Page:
MMWR News Synopsis for February 15, 2018

Update: Influenza Activity — United States, October 1, 2017–February 3, 2018

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Influenza activity this season has been substantial, with some of the highest levels of influenza-like illness and hospitalization rates recorded in recent years, with elevated activity occurring in most of the country simultaneously.  Elevated influenza activity is expected to continue for several more weeks. Influenza activity in the United States began to increase in early November 2017 and rose sharply from December through February 3, 2018. Influenza A viruses were most commonly identified, with influenza A(H3N2) viruses predominating, but influenza A(H1N1)pdm09 and influenza B viruses also were detected. With several more weeks of elevated influenza activity expected, an increasing proportion of influenza A(H1N1)pmd09 and influenza B viruses, and the potential to prevent significant illness through influenza vaccination, CDC continues to recommend influenza vaccination at this time. During more severe influenza seasons, influenza antiviral medications can be of greater usey as an adjunct to vaccination in the treatment of influenza.  While most people with influenza will experience uncomplicated illness and recover without needing medical care, some people are at high risk of developing serious flu complications. Early treatment with neuraminidase inhibitor antiviral medications is recommended for patients with severe, complicated, or progressive influenza illness and people who are at high risk for influenza complications, including adults aged ≥65 years, who develop influenza symptoms. Everyday preventive measures such as cough and respiratory etiquette, staying home from work or school when sick and frequent hand hygiene, also can help slow the spread of influenza.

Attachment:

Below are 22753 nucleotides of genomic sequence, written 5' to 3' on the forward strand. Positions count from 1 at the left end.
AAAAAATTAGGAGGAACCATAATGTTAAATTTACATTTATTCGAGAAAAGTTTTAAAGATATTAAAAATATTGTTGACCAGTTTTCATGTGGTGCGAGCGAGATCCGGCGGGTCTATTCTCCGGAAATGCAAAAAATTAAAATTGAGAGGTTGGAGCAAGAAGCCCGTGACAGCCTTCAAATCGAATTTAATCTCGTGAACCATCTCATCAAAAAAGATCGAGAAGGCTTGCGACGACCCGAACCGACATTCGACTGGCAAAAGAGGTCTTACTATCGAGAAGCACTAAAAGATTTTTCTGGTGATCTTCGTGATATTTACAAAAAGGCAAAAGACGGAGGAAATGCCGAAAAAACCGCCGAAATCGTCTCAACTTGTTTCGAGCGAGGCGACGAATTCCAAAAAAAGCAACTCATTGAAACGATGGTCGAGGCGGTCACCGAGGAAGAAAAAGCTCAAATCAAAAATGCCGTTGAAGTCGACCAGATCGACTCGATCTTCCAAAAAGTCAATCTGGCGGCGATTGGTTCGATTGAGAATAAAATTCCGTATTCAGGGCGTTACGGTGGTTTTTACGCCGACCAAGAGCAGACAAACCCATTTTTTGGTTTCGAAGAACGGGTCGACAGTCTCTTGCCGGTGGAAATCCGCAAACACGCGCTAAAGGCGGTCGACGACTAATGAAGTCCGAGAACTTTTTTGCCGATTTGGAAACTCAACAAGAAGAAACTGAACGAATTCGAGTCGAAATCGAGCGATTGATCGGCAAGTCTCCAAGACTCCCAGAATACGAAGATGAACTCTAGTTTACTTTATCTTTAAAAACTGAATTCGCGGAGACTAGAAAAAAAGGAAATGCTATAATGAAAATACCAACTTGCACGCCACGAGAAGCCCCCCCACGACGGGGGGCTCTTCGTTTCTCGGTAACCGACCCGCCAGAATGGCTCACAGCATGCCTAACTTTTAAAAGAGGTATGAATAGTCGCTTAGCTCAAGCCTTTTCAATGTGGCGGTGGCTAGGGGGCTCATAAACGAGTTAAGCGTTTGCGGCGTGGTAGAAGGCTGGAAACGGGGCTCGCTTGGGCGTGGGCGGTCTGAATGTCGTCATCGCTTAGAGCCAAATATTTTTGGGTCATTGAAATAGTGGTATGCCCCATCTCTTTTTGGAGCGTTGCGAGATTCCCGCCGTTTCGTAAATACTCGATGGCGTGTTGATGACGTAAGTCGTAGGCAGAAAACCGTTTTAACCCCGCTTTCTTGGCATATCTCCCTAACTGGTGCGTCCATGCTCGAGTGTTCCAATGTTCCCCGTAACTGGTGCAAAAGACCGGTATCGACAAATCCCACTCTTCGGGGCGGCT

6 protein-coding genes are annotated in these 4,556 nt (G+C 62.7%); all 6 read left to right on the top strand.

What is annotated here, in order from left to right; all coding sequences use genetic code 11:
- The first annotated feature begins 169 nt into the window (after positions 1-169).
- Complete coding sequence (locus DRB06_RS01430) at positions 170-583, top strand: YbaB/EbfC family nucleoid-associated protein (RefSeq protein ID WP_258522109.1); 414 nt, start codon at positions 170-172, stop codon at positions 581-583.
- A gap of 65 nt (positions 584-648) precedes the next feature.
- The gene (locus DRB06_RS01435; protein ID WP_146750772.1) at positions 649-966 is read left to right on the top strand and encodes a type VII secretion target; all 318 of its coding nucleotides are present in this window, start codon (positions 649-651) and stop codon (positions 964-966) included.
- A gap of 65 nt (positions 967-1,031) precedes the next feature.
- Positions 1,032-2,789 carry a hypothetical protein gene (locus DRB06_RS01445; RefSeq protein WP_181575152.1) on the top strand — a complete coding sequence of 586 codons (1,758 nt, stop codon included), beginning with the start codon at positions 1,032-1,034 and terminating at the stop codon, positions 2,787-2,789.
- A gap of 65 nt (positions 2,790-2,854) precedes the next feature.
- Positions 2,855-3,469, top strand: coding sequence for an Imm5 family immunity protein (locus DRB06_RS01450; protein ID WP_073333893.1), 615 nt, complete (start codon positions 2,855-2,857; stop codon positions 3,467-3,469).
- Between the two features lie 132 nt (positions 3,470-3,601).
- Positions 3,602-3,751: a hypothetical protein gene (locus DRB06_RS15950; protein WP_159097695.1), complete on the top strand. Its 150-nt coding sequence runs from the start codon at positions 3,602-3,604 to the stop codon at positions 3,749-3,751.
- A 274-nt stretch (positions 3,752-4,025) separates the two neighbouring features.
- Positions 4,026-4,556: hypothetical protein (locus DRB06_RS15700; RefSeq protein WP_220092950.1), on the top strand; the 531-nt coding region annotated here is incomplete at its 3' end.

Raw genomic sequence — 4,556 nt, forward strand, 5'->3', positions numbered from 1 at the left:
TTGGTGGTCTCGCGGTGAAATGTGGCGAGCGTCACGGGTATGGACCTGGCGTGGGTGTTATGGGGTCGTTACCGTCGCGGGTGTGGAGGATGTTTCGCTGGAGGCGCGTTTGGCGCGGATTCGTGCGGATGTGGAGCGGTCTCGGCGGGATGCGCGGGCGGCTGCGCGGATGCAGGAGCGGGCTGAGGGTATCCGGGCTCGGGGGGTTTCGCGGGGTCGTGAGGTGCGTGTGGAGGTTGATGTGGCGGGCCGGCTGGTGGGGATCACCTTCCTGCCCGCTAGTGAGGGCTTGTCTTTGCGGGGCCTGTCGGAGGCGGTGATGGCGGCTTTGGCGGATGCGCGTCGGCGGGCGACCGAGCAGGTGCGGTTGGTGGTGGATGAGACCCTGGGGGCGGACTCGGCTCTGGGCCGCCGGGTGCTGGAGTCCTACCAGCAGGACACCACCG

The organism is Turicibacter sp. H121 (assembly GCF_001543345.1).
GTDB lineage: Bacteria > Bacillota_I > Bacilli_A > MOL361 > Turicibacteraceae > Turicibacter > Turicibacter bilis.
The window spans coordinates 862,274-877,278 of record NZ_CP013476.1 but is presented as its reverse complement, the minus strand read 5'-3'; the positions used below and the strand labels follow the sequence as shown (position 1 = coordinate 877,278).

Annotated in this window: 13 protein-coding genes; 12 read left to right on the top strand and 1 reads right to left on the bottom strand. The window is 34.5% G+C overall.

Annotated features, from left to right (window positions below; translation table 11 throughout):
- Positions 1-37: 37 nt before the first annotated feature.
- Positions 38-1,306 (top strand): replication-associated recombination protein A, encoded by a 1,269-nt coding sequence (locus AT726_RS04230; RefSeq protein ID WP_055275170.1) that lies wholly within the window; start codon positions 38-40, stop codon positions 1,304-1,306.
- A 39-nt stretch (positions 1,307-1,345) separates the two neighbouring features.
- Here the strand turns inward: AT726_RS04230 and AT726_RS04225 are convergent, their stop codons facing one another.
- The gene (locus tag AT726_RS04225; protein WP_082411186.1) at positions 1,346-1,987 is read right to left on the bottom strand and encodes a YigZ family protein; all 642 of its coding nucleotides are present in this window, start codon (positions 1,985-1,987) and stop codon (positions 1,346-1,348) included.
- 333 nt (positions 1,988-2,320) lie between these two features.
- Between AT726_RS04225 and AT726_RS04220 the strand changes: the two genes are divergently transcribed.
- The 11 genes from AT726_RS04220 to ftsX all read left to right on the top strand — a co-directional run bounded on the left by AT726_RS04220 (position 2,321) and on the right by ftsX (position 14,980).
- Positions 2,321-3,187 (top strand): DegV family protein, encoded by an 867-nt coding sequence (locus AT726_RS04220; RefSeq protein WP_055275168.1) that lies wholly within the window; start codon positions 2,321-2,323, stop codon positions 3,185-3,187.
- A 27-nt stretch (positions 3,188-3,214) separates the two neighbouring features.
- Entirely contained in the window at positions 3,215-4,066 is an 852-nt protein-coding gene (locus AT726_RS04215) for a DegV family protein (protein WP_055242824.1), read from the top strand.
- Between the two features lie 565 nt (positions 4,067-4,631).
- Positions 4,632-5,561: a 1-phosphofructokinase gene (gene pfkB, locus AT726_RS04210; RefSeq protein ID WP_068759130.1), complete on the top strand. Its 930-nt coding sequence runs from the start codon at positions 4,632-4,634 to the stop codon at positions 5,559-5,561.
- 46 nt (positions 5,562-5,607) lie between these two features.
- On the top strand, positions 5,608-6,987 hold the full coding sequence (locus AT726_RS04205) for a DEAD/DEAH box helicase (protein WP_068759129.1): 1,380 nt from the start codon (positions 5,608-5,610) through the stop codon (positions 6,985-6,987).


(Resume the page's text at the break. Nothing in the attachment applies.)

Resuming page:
Interim Estimates of 2017–18 Seasonal Influenza Vaccine Effectiveness — United States, February 2018

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While flu vaccines vary in how well they work, vaccination can provide important protection against influenza. People age 6 months or older who have not yet been vaccinated this season should be vaccinated. However, some people who get vaccinated will still get sick with influenza. People who are very sick or who are at high risk of serious flu complications should be treated with flu antiviral medications as soon as they develop flu symptoms. Early estimates indicate that influenza vaccines have reduced the risk of medically attended influenza-related illness by about one-third in vaccinated persons so far this season. Vaccination reduced illness caused by the predominant influenza A(H3N2) viruses by 25 percent among patients of all ages, and among vaccinated children 6 months through 8 years of age by more than half (59 percent). Vaccine effectiveness against influenza A(H1N1)pdm09 viruses was 67 percent and against influenza B viruses was 42 percent.  Effectiveness against influenza A(H3N2) viruses is typically lower than against influenza A(H1N1) and influenza B viruses and CDC is actively investigating possible reasons. For these estimates, 4,562 children and adults with acute respiratory illness were enrolled from November 2, 2017 through February 3, 2018, at five study sites with outpatient medical facilities in the United States.